LGBT rights in Liberia

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LGBT rights in Liberia Liberia
Liberia
Same-sex sexual activity legal? Illegal
Penalty:
Maximum of 1 year imprisonment or maximum of LBR$1,000 fine, or both
Discrimination protections Unknown
Family rights
Recognition of
relationships
Unknown
Adoption Unknown

Lesbian, gay, bisexual, and transgender (LGBT) persons in Liberia face legal challenges not experienced by non-LGBT residents. Both male and female same-sex sexual activity is illegal in Liberia.

Law regarding same-sex sexual activity[edit]

Subchapter D (relating to sexual offences) of Chapter 14 of the Penal Law of Liberia criminalizes voluntary sodomy, as follows:[1]

Section 14.74. Voluntary sodomy. A person who engages in deviate sexual intercourse under circumstance not stated in Section 14.72 [relating to aggravated involuntary sodomy] or 14.73 [relating to involuntary sodomy] has committed a first degree misdemeanor.

Section 14.79. Definitions relating to sections on sexual crimes against the person. In this subchapter:

(a) "sexual intercourse" occurs upon penetration, however slight; ejaculation is not required;

(b) "deviate sexual intercourse" means sexual contact between human beings who are not husband and wife or living together as man and wife though not legally married, consisting of contact between the penis and the anus, the mouth and the penis, or the mouth and vulva;

(c) "sexual contact" means any touching of the sexual or other intimate parts of a person for the purpose of arousing or gratifying sexual desire.

Chapter 50 of the Penal Code of Liberia specifies the penalties for violating the preceding laws:[1]

Section 50.7. Sentence to imprisonment for misdemeanor. A person who has been convicted of a misdemeanor may be sentenced to imprisonment for the following terms:

(a) For a misdemeanor of the first degree, to a definite term of imprisonment to be fixed by the court at no more than one year....

Section 50.9. Authorized fines; restitution. 1. As to individuals. Except as otherwise expressly provided, and subject to the limitation contained in paragraph 3, an individual who has been convicted of an offense may be sentenced to pay a fine which does not exceed:

* * * *

(c) For a misdemeanor of the first degree, [LBR]$1,000 [US$13.6], or double the gain realized by the defendant;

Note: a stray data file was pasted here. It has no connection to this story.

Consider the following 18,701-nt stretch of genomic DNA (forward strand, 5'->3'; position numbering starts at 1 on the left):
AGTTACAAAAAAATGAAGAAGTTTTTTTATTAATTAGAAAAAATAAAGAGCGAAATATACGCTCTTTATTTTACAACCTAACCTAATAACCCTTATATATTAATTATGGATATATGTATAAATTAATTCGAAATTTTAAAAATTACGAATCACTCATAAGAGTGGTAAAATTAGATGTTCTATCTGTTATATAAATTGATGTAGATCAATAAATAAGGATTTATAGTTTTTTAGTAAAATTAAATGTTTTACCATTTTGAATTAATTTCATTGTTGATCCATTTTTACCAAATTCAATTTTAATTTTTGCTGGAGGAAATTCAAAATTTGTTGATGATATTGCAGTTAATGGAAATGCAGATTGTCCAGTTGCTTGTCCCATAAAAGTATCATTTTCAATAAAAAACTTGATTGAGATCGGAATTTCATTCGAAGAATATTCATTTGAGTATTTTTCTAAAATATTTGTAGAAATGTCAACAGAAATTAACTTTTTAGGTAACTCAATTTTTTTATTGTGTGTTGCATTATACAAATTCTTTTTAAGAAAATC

Section 50.10. Imposition of fines. 1. Ability to pay. In determining the amount and the method of payment of a fine, the court shall, insofar as practicable, proportion the fine to the burden that payment will impose in view of the financial resources of the defendant. ...

2. Fine alone. When any other disposition is authorized by statute, the court shall not sentence an individual to pay a fine only unless, having regard to the nature and circumstances of the offense and the history and character of the defendant, it is of the opinion that the fine alone will suffice for the protection of the public.

3. Fine in addition to sentence of imprisonment. The court shall not sentence a defendant to pay a fine in addition to a sentence of imprisonment or probation unless:

(a) The defendant has derived a pecuniary gain from the crime; or

(b) The court is of the opinion that a fine is specially adapted to deterrence of the crime involved.

Summary conditions[edit]

The U.S. Department of State's 2012 human rights report found,

The ... culture is strongly opposed to homosexuality. ... LGBT persons were cautious [in 2012] about revealing their sexual identities, and groups that supported the rights of LGBT persons did so quietly due to fear of retaliation. ... There were press and civil society reports of harassment of persons perceived to be LGBT, but none were officially documented. Societal stigma and fear of official reprisal may have prevented victims from reporting violence or discrimination based on sexual orientation or gender identity. In October[,] a law enforcement officer refused to investigate allegations of the beating of a gay man. The police subsequently arrested one gay man. Activists alleged that the [Liberian National Police] ... or other law enforcement agencies targeted or harassed those they believe to be LGBT. There were a few civil society groups promoting the rights of LGBT individuals, but they maintained a very low profile due to fear of persecution.[2]